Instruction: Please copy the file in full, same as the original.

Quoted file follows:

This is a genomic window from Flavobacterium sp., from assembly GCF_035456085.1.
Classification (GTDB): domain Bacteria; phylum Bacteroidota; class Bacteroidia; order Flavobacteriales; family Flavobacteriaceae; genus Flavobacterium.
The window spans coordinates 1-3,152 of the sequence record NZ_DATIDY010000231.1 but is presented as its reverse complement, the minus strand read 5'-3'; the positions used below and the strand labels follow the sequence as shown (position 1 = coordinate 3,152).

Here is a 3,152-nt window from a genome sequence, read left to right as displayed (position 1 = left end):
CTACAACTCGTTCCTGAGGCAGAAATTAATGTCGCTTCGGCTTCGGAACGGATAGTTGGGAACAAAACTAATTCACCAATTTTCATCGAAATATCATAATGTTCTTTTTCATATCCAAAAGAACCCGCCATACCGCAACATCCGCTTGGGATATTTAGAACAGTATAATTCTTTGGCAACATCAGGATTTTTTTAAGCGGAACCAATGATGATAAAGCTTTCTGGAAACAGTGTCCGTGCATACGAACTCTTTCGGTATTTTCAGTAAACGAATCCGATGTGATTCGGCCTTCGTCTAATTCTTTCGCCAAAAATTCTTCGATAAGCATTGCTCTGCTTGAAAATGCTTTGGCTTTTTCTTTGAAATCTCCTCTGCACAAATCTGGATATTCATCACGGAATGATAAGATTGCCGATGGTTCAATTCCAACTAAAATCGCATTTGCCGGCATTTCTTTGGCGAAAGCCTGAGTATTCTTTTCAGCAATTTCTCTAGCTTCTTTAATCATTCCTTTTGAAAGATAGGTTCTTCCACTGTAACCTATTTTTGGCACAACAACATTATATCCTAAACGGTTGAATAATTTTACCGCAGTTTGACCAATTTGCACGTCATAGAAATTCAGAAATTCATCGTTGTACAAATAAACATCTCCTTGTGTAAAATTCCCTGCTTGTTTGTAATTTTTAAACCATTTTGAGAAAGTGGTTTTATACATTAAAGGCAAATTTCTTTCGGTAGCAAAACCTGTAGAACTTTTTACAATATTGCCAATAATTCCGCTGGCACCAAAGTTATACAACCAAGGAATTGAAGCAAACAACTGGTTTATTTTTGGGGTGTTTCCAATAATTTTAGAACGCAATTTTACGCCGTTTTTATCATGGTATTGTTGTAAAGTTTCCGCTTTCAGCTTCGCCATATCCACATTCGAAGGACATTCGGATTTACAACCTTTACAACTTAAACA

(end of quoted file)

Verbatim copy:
This is a genomic window from Flavobacterium sp., from assembly GCF_035456085.1.
Classification (GTDB): domain Bacteria; phylum Bacteroidota; class Bacteroidia; order Flavobacteriales; family Flavobacteriaceae; genus Flavobacterium.
The window spans coordinates 1-3,152 of the sequence record NZ_DATIDY010000231.1 but is presented as its reverse complement, the minus strand read 5'-3'; the positions used below and the strand labels follow the sequence as shown (position 1 = coordinate 3,152).

Here is a 3,152-nt window from a genome sequence, read left to right as displayed (position 1 = left end):
CTACAACTCGTTCCTGAGGCAGAAATTAATGTCGCTTCGGCTTCGGAACGGATAGTTGGGAACAAAACTAATTCACCAATTTTCATCGAAATATCATAATGTTCTTTTTCATATCCAAAAGAACCCGCCATACCGCAACATCCGCTTGGGATATTTAGAACAGTATAATTCTTTGGCAACATCAGGATTTTTTTAAGCGGAACCAATGATGATAAAGCTTTCTGGAAACAGTGTCCGTGCATACGAACTCTTTCGGTATTTTCAGTAAACGAATCCGATGTGATTCGGCCTTCGTCTAATTCTTTCGCCAAAAATTCTTCGATAAGCATTGCTCTGCTTGAAAATGCTTTGGCTTTTTCTTTGAAATCTCCTCTGCACAAATCTGGATATTCATCACGGAATGATAAGATTGCCGATGGTTCAATTCCAACTAAAATCGCATTTGCCGGCATTTCTTTGGCGAAAGCCTGAGTATTCTTTTCAGCAATTTCTCTAGCTTCTTTAATCATTCCTTTTGAAAGATAGGTTCTTCCACTGTAACCTATTTTTGGCACAACAACATTATATCCTAAACGGTTGAATAATTTTACCGCAGTTTGACCAATTTGCACGTCATAGAAATTCAGAAATTCATCGTTGTACAAATAAACATCTCCTTGTGTAAAATTCCCTGCTTGTTTGTAATTTTTAAACCATTTTGAGAAAGTGGTTTTATACATTAAAGGCAAATTTCTTTCGGTAGCAAAACCTGTAGAACTTTTTACAATATTGCCAATAATTCCGCTGGCACCAAAGTTATACAACCAAGGAATTGAAGCAAACAACTGGTTTATTTTTGGGGTGTTTCCAATAATTTTAGAACGCAATTTTACGCCGTTTTTATCATGGTATTGTTGTAAAGTTTCCGCTTTCAGCTTCGCCATATCCACATTCGAAGGACATTCGGATTTACAACCTTTACAACTTAAACA